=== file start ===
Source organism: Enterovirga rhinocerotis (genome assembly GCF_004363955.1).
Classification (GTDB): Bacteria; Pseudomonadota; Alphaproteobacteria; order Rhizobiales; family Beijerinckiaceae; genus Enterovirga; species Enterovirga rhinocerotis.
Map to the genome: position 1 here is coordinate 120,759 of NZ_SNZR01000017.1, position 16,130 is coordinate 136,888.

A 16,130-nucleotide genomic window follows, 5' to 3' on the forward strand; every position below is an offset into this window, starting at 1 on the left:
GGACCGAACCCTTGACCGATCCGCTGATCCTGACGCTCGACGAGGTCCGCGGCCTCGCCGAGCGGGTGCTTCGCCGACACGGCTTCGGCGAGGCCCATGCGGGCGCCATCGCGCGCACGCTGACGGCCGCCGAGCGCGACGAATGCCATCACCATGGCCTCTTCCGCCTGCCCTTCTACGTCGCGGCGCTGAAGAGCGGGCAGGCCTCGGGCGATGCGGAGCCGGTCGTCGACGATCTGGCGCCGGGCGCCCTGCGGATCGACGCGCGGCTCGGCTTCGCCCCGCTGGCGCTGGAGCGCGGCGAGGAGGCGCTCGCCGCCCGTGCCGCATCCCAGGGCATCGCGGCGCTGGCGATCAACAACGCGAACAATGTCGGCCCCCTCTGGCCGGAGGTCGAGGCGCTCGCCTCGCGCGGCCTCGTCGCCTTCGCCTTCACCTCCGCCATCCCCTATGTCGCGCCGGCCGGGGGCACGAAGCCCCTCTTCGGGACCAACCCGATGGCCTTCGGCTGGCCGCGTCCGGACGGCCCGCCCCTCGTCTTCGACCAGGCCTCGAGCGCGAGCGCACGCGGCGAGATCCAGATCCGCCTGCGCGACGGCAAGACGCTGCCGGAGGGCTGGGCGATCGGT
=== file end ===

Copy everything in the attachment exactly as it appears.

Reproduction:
Source organism: Enterovirga rhinocerotis (genome assembly GCF_004363955.1).
Classification (GTDB): Bacteria; Pseudomonadota; Alphaproteobacteria; order Rhizobiales; family Beijerinckiaceae; genus Enterovirga; species Enterovirga rhinocerotis.
Map to the genome: position 1 here is coordinate 120,759 of NZ_SNZR01000017.1, position 16,130 is coordinate 136,888.

A 16,130-nucleotide genomic window follows, 5' to 3' on the forward strand; every position below is an offset into this window, starting at 1 on the left:
GGACCGAACCCTTGACCGATCCGCTGATCCTGACGCTCGACGAGGTCCGCGGCCTCGCCGAGCGGGTGCTTCGCCGACACGGCTTCGGCGAGGCCCATGCGGGCGCCATCGCGCGCACGCTGACGGCCGCCGAGCGCGACGAATGCCATCACCATGGCCTCTTCCGCCTGCCCTTCTACGTCGCGGCGCTGAAGAGCGGGCAGGCCTCGGGCGATGCGGAGCCGGTCGTCGACGATCTGGCGCCGGGCGCCCTGCGGATCGACGCGCGGCTCGGCTTCGCCCCGCTGGCGCTGGAGCGCGGCGAGGAGGCGCTCGCCGCCCGTGCCGCATCCCAGGGCATCGCGGCGCTGGCGATCAACAACGCGAACAATGTCGGCCCCCTCTGGCCGGAGGTCGAGGCGCTCGCCTCGCGCGGCCTCGTCGCCTTCGCCTTCACCTCCGCCATCCCCTATGTCGCGCCGGCCGGGGGCACGAAGCCCCTCTTCGGGACCAACCCGATGGCCTTCGGCTGGCCGCGTCCGGACGGCCCGCCCCTCGTCTTCGACCAGGCCTCGAGCGCGAGCGCACGCGGCGAGATCCAGATCCGCCTGCGCGACGGCAAGACGCTGCCGGAGGGCTGGGCGATCGGT